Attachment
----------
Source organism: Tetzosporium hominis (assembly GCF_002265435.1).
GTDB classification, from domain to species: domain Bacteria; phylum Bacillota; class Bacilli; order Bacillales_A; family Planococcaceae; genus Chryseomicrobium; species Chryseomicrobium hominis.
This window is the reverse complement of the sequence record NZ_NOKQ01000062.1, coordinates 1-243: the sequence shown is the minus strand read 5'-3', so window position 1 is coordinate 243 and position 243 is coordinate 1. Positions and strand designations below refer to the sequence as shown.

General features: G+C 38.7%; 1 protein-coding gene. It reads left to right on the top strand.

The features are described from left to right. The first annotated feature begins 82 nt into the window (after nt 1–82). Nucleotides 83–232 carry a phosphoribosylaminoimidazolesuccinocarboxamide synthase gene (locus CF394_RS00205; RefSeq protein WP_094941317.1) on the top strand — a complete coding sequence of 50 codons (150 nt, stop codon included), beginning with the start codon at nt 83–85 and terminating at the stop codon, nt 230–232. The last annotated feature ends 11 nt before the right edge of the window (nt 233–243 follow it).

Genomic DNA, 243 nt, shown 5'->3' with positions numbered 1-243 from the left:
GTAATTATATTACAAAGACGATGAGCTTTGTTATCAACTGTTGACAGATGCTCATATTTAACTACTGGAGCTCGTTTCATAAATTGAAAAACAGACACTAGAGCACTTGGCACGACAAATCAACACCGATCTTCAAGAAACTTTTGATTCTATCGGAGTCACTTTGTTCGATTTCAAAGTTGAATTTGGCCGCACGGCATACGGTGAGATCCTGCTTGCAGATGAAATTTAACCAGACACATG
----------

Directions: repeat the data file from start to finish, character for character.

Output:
Source organism: Tetzosporium hominis (assembly GCF_002265435.1).
GTDB classification, from domain to species: domain Bacteria; phylum Bacillota; class Bacilli; order Bacillales_A; family Planococcaceae; genus Chryseomicrobium; species Chryseomicrobium hominis.
This window is the reverse complement of the sequence record NZ_NOKQ01000062.1, coordinates 1-243: the sequence shown is the minus strand read 5'-3', so window position 1 is coordinate 243 and position 243 is coordinate 1. Positions and strand designations below refer to the sequence as shown.

General features: G+C 38.7%; 1 protein-coding gene. It reads left to right on the top strand.

The features are described from left to right. The first annotated feature begins 82 nt into the window (after nt 1–82). Nucleotides 83–232 carry a phosphoribosylaminoimidazolesuccinocarboxamide synthase gene (locus CF394_RS00205; RefSeq protein WP_094941317.1) on the top strand — a complete coding sequence of 50 codons (150 nt, stop codon included), beginning with the start codon at nt 83–85 and terminating at the stop codon, nt 230–232. The last annotated feature ends 11 nt before the right edge of the window (nt 233–243 follow it).

Genomic DNA, 243 nt, shown 5'->3' with positions numbered 1-243 from the left:
GTAATTATATTACAAAGACGATGAGCTTTGTTATCAACTGTTGACAGATGCTCATATTTAACTACTGGAGCTCGTTTCATAAATTGAAAAACAGACACTAGAGCACTTGGCACGACAAATCAACACCGATCTTCAAGAAACTTTTGATTCTATCGGAGTCACTTTGTTCGATTTCAAAGTTGAATTTGGCCGCACGGCATACGGTGAGATCCTGCTTGCAGATGAAATTTAACCAGACACATG